Monday, July 23, 2007

Hell on Earth

Any visitor to Cambodia should reflect on this country’s recent history. Cambodia gained independence from France in November 1953. King Sihanouk abdicated the throne two years later, placing his father in power. But Sihanouk formed a political party, the People’s Socialist Communist Party, that gained power by taking every seat in parliament in the 1955 elections. For the next 15 years, Sihanouk was at the top of Cambodia politics.

Sihanouk was suspicious of the United States and in the 1960’s turned to the North Vietnamese and the Chinese for support. Socialist economic policies alienated the right; leftists were upset over internal policies that stifled any form of dissent. Sihanouk felt most threatened by the leftist rebels and instituted repressive policies. One of the rebel groups forced to flee into the jungle for safety was the Khmer Rouge.

Cut to the mid 1970’s. Sihanouk has been deposed by General Lon Nol. U.S. and South Vietnamese forces have invaded the country in an effort to root out the communists. The U.S. institutes a secret policy of bombing communist camps, killing hundreds of thousands. Rural Cambodia falls under the control of the rebels. Pol Pot, a Paris-educated leader of the Khmer Rouge, has formed an army and on April 17, 1975, captures Phnom Penh, taking over the city and setting the clocks back to “Year Zero.” His goal is to turn Cambodia into an agrarian cooperative society under a fusion of idealistic Marxist and Maoist theories.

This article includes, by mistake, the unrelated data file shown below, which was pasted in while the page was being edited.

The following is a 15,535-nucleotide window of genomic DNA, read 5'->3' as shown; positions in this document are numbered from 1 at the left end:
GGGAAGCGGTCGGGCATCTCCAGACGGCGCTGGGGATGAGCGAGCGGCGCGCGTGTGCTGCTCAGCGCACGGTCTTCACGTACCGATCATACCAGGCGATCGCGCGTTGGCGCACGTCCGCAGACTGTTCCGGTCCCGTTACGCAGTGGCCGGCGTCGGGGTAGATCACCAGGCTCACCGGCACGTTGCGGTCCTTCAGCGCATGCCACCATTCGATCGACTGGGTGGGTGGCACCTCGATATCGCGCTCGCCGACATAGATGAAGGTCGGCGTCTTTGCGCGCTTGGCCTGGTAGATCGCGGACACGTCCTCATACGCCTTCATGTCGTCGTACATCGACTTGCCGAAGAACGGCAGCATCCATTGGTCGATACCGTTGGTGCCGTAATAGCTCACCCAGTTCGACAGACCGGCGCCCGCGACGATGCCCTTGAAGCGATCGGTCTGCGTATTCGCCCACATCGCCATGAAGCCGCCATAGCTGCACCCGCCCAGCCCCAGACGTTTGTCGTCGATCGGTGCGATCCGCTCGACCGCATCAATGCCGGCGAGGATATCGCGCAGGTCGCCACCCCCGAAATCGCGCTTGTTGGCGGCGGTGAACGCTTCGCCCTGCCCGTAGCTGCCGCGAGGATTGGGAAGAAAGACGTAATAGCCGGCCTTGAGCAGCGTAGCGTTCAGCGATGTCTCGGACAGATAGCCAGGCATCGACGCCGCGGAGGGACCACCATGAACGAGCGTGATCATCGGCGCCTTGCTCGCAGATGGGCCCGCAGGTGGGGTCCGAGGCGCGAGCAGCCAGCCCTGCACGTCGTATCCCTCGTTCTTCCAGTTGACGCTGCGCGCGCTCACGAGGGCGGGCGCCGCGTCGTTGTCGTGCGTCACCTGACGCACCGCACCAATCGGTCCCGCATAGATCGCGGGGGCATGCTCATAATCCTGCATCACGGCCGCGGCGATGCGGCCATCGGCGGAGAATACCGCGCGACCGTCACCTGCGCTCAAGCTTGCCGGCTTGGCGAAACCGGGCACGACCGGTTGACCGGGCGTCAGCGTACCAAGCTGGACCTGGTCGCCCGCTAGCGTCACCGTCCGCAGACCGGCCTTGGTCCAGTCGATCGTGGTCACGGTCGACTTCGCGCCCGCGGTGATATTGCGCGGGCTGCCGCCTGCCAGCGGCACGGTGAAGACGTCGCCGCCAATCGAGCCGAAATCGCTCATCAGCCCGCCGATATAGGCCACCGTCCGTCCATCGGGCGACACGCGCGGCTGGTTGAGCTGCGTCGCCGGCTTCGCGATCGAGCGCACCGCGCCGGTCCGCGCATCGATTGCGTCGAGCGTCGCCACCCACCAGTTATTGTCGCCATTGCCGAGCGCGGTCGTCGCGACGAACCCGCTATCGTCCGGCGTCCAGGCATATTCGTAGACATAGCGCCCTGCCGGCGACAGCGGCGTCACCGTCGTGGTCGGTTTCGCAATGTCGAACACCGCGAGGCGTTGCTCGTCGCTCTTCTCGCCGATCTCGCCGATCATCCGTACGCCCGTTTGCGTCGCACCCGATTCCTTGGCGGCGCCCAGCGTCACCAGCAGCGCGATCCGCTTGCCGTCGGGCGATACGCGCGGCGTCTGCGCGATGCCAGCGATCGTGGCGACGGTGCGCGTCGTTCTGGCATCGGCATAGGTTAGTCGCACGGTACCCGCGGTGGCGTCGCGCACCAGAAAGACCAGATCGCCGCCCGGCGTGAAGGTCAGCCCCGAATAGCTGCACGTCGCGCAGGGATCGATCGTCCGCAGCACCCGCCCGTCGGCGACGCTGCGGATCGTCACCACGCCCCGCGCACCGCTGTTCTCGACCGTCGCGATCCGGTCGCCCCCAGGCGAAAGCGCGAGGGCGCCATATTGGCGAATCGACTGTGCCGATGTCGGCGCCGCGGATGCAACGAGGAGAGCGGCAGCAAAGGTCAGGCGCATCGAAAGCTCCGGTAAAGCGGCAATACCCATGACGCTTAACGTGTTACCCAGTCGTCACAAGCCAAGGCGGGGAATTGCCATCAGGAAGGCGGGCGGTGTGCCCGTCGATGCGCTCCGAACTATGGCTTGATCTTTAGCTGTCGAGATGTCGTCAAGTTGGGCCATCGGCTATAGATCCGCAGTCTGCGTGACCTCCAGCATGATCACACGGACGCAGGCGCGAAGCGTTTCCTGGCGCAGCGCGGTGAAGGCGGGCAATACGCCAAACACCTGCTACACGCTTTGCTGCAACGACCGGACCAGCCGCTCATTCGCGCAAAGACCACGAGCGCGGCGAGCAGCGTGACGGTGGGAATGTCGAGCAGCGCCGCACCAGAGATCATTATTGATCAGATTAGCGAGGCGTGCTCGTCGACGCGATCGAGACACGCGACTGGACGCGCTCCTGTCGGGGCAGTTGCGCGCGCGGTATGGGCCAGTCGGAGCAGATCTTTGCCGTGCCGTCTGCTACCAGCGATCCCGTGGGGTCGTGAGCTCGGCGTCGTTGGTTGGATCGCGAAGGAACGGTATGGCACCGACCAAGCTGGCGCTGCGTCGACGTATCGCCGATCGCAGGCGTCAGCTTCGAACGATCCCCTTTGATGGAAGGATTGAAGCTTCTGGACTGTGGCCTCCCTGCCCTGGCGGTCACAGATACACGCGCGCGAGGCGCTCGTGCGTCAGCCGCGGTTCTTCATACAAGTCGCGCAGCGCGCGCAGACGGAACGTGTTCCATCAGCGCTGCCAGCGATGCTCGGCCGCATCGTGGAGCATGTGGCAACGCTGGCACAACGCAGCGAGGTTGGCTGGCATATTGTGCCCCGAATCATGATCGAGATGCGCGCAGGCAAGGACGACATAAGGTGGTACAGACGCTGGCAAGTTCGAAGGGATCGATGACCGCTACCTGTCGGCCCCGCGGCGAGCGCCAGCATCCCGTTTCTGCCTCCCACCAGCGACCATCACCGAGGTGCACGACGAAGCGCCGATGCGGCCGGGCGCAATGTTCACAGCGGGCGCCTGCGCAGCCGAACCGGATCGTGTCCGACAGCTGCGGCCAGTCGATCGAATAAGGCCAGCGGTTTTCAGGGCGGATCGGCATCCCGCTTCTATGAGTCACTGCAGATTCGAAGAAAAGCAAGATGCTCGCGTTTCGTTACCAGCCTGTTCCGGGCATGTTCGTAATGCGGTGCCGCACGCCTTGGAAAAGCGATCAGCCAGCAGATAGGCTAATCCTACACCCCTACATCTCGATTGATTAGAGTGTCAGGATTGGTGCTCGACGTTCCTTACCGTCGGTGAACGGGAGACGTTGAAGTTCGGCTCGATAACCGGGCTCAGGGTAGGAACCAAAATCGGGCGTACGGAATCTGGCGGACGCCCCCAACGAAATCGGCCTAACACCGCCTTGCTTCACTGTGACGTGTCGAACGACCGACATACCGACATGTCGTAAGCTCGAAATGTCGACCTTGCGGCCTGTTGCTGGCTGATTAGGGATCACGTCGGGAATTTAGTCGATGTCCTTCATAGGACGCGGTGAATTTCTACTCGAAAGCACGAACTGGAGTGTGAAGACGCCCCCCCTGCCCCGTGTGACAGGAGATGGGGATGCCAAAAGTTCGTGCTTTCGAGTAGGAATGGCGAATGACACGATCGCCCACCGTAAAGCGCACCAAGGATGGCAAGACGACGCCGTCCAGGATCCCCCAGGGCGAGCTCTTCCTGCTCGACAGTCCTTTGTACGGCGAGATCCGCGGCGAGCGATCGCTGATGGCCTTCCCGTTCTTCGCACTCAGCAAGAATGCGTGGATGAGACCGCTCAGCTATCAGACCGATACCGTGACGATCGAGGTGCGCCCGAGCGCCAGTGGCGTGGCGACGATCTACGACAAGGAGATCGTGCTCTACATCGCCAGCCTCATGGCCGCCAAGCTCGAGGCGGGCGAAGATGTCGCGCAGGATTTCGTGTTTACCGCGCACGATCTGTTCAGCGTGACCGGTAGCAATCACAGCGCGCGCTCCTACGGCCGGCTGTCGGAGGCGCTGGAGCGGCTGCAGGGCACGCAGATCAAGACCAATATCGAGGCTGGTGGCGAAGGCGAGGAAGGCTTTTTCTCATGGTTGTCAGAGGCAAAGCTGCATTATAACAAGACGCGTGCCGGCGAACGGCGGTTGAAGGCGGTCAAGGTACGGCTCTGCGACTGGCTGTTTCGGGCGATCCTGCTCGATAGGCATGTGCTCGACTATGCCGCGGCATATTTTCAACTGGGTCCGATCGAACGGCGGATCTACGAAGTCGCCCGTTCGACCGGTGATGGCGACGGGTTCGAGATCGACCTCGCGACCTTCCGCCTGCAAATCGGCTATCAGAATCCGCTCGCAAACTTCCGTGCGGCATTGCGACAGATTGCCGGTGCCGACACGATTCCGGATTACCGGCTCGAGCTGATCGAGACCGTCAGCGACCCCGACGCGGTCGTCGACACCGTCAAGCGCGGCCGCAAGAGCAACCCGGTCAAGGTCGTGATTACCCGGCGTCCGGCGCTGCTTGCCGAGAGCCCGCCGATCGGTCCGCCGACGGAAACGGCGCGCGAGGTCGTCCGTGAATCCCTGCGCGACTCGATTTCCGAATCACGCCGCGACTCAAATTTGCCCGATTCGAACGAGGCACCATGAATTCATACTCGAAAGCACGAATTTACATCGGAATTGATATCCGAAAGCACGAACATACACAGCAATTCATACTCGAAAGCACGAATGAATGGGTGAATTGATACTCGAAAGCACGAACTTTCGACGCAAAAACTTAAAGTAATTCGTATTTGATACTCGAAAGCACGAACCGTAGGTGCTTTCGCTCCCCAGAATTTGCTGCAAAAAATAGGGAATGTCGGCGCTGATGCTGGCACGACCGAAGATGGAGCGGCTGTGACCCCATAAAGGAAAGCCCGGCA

The reality that ensues is one of the most repressive, bloody and terrifying chapters in modern history.

Pol Pot cleared Phnom Penh of people, relocating residents to the countryside. He then instituted a program to cleanse the country of its/his enemies. The problem was in identifying those enemies. They included leaders of the former regime, warring factions within the Khmer Rouge itself, intellectuals, monks, professionals, etc. No one knows how many people were killed during the three years, eight months and 21 days of Khmer Rouge rule. By the time the Vietnamese invaded, on Christmas Day 1978, hundreds of thousands had been tortured and killed and hundreds of thousands more had died of starvation and disease. Current estimates say more than two million people died as a result of the Khmer Rouge.

Leaders of the Khmer Rouge

This summary is simplistic and incomplete and doesn't do the subject justice. It is merely a preamble to my visit to one of the prisons where the Khmer Rouge held and tortured prisoners and a killing field where those prisoners were executed and then dumped into mass graves.

In the winter of 1975, Toul Svey Prey was a high school 15 kilometers south of the center of Phnom Penh. By the summer of 1975 it had been converted into Security Prison 21 (S-21), the most notorious detention center in the country. More than 17,000 people were held at the site before they were transferred to the Killing Fields at Choeung Ek, a former orchard and Chinese cemetery. An afternoon at both sites is a sobering experience. I realize this is a cliché, but what am I supposed to say when confronting insanity and genocide?